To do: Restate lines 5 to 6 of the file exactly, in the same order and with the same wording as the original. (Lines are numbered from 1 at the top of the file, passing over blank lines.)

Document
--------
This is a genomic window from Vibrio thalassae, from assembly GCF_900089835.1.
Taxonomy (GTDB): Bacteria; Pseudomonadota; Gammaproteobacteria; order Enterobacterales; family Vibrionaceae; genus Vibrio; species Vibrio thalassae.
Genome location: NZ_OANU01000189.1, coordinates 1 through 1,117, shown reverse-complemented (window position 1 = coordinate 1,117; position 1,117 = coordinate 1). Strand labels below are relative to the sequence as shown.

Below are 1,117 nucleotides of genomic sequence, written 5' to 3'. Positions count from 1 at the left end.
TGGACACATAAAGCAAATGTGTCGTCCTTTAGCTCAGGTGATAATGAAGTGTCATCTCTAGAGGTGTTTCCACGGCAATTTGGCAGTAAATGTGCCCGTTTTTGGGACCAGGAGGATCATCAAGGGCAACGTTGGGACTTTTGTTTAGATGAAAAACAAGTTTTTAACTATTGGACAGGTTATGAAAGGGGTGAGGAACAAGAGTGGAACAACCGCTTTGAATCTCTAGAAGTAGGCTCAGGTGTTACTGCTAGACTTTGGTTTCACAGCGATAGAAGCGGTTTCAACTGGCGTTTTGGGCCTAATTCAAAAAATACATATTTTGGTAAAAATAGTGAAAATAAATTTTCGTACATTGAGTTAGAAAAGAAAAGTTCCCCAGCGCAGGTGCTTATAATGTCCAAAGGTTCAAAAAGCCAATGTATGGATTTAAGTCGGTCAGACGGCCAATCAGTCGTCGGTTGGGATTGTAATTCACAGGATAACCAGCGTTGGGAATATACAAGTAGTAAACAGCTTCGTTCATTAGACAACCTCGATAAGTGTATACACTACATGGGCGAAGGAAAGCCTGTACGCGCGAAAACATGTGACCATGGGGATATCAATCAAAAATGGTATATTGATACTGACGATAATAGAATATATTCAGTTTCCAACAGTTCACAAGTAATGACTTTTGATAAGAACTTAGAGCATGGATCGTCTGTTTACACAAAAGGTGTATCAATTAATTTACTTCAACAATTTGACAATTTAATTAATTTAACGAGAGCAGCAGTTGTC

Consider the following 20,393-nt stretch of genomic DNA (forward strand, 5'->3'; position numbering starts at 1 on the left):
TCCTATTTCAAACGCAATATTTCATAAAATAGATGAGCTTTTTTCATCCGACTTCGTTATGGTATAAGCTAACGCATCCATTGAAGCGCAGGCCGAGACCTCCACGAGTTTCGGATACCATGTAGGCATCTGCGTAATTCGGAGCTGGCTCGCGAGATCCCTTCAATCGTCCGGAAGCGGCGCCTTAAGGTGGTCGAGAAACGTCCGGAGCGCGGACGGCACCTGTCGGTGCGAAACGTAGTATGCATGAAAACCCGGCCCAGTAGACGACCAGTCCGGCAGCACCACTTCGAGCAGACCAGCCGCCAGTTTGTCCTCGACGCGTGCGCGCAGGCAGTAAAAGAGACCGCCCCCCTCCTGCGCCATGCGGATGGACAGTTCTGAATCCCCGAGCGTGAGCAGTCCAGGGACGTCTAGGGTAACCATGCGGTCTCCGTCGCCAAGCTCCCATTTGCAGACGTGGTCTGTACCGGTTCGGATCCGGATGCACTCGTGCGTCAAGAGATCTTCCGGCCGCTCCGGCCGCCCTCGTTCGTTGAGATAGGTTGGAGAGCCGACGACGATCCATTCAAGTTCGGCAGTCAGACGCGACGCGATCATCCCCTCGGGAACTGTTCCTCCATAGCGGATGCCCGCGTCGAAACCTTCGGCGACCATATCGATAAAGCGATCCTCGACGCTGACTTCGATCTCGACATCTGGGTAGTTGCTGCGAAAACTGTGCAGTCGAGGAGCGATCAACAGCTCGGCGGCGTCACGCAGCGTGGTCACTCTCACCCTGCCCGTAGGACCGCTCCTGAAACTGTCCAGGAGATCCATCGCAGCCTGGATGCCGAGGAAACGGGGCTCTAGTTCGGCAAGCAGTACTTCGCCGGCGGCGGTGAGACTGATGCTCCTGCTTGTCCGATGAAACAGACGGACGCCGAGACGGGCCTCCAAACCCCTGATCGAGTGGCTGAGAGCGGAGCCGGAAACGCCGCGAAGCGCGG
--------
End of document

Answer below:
TGGACACATAAAGCAAATGTGTCGTCCTTTAGCTCAGGTGATAATGAAGTGTCATCTCTAGAGGTGTTTCCACGGCAATTTGGCAGTAAATGTGCCCGTTTTTGGGACCAGGAGGATCATCAAGGGCAACGTTGGGACTTTTGTTTAGATGAAAAACAAGTTTTTAACTATTGGACAGGTTATGAAAGGGGTGAGGAACAAGAGTGGAACAACCGCTTTGAATCTCTAGAAGTAGGCTCAGGTGTTACTGCTAGACTTTGGTTTCACAGCGATAGAAGCGGTTTCAACTGGCGTTTTGGGCCTAATTCAAAAAATACATATTTTGGTAAAAATAGTGAAAATAAATTTTCGTACATTGAGTTAGAAAAGAAAAGTTCCCCAGCGCAGGTGCTTATAATGTCCAAAGGTTCAAAAAGCCAATGTATGGATTTAAGTCGGTCAGACGGCCAATCAGTCGTCGGTTGGGATTGTAATTCACAGGATAACCAGCGTTGGGAATATACAAGTAGTAAACAGCTTCGTTCATTAGACAACCTCGATAAGTGTATACACTACATGGGCGAAGGAAAGCCTGTACGCGCGAAAACATGTGACCATGGGGATATCAATCAAAAATGGTATATTGATACTGACGATAATAGAATATATTCAGTTTCCAACAGTTCACAAGTAATGACTTTTGATAAGAACTTAGAGCATGGATCGTCTGTTTACACAAAAGGTGTATCAATTAATTTACTTCAACAATTTGACAATTTAATTAATTTAACGAGAGCAGCAGTTGTC

Consider the following 20,393-nt stretch of genomic DNA (forward strand, 5'->3'; position numbering starts at 1 on the left):